Machines that can read thoughts. Minds linked with computers. Pills that can ease or even erase horrible memories of war. These are the sort of advances cognitive neuroscience researchers are pursuing to better treat disease, help soldiers endure battle and improve life after traumatic injuries.
But the scientists working on such projects don't always realize the potential downsides of their work, according to research by Margaret E. Kosal, an associate professor at the Georgia Institute of Technology Sam Nunn School of International Affairs. The School is a unit of the Ivan Allen College of Liberal Arts.
In fact, more than 30 percent of the approximately 300 scientists surveyed by Kosal, and then doctoral-candidate Jonathan Huang, in 2015 said they saw no threat that their research or that of colleagues could be misapplied to cause harm. Work that does carry such potential is often called “dual use.”
Because cognitive research focuses on people, the implications of technologies arising from such work is closely tied to the study of social processes, including politics and international relations, said Kosal, a social scientist whose work focuses on the intersection of technology and national security.
“There's a lot that we sort of pick up from the popular culture,” she said. “So people think about The Matrix, people think about Minority Report, and we’re not really to that yet, but some of the underlying ideas are things that are being worked at. And those are also the kind of ideas that prompt concerns in the national security realm.”
For instance, Kosal said, one could imagine authoritarian rulers looking to exploit mind-scanning devices, such as an invasive MRI meant to help treat disease, to instead quash dissent. Foreign hackers targeting advanced prosthetics could gain control of the devices or even affect someone’s thoughts in unnoticeable ways. Powerful mind-altering medicines meant for good also could end up going to nefarious purposes.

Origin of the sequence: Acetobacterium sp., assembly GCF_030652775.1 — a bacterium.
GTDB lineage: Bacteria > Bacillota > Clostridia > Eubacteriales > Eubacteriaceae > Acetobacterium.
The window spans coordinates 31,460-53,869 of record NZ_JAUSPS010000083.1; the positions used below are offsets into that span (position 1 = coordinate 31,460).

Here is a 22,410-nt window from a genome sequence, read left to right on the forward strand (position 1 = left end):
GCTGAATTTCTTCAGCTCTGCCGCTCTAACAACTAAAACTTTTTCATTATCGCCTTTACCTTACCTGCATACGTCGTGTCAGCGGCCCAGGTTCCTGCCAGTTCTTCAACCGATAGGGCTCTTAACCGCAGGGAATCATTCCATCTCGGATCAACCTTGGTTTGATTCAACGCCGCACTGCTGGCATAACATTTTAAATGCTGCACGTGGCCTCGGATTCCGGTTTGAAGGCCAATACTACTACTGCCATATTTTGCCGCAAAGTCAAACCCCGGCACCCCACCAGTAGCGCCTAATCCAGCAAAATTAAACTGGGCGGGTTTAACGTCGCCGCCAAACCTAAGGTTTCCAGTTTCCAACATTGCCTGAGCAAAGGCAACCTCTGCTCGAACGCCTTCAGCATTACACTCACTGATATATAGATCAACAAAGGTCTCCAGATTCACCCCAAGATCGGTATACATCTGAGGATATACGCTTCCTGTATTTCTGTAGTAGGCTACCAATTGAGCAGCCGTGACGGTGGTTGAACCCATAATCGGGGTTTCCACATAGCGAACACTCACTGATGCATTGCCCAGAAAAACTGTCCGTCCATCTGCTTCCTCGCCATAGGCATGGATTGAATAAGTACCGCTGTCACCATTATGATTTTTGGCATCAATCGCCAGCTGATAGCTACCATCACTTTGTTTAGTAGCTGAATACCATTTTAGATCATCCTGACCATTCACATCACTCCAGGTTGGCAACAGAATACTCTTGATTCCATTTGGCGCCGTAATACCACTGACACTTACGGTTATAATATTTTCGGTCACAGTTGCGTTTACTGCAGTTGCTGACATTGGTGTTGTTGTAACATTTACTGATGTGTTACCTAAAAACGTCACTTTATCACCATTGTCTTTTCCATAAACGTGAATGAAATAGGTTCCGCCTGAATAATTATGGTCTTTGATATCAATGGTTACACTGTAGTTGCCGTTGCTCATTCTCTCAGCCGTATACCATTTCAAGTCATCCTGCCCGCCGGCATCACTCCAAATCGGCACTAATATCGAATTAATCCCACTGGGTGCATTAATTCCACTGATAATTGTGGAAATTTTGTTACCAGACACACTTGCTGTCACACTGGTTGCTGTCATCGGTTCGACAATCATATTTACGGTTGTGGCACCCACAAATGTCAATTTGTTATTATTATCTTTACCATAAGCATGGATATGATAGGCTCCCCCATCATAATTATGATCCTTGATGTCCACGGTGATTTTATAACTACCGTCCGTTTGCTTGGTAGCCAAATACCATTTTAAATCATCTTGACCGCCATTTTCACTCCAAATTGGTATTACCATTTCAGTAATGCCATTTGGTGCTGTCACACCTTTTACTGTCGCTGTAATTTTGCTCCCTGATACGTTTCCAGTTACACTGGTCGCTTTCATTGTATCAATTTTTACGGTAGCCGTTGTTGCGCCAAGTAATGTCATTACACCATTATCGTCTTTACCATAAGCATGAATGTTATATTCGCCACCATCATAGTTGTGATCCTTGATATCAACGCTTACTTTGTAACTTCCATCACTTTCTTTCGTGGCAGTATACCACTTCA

Today, many such applications of these emerging technologies are still firmly in the realm of science fiction. Yet governments around the world are racing to adapt neuroscience research to military purposes, Kosal notes.
The U.S. military, for instance, has spent billions on such work in recent years, she said. In 2010, NATO predicted in its New Strategic Concept that advancements in neuroscience would be part of a disruptive wave of discoveries that would “transform the technological battlefield.”
Given the enormous promise — and peril — at the heart of neuroscience research, Kosal believes it's crucial that researchers become more aware of the ways their research may be applied, and that scientists and policymakers work together to set boundaries and establish stronger oversight policies without unintentionally limiting basic research and economic potential.
“We need effective domestic and international measures that don’t hamper legitimate, creative research endeavors. The focus cannot be solely on the science and technology side. There is greater need for understanding of how and why these technologies might be misused and developing international collaboration at the policy-level can reduce that risk.”
Otherwise, according to Kosal, these powerful emerging technologies or misguided efforts to limit scientific research could end up causing more harm than good.
Kosal’s paper, “Security implications and governance of cognitive neuroscience: An ethnographic survey of researchers,” appeared in the spring 2015 edition of the journal Politics and the Life Sciences.
Margaret E. Kosal Bio
Margaret E. Kosal joined the Sam Nunn School of International Affairs at Georgia Tech in 2007. She teaches undergraduate and graduate courses in international security, terrorism, and technology policy, and she directs the Sam Nunn Security Program (SNSP), which brings together doctoral students from across the Institute to learn about and be effective leaders at the intersection of technology and national security. She also leads the 21st Century Security Challenges VIP Undergrad Research Team. She has written two books including Nanotechnology for Chemical and Biological Defense (Springer Academic Publishers, 2009). She has received a patent, and has received research support from the Defense Threat Reduction Agency (DTRA), the U.S. Army, the National Science Foundation, and the Intelligence Advanced Research Projects Activity, among others. Kosal earned her Ph.D. in Chemistry from the University of Illinois at Urbana-Champaign. She is also on faculty in the Parker H. Petit Institute for Bioengineering and Bioscience at Georgia Tech.
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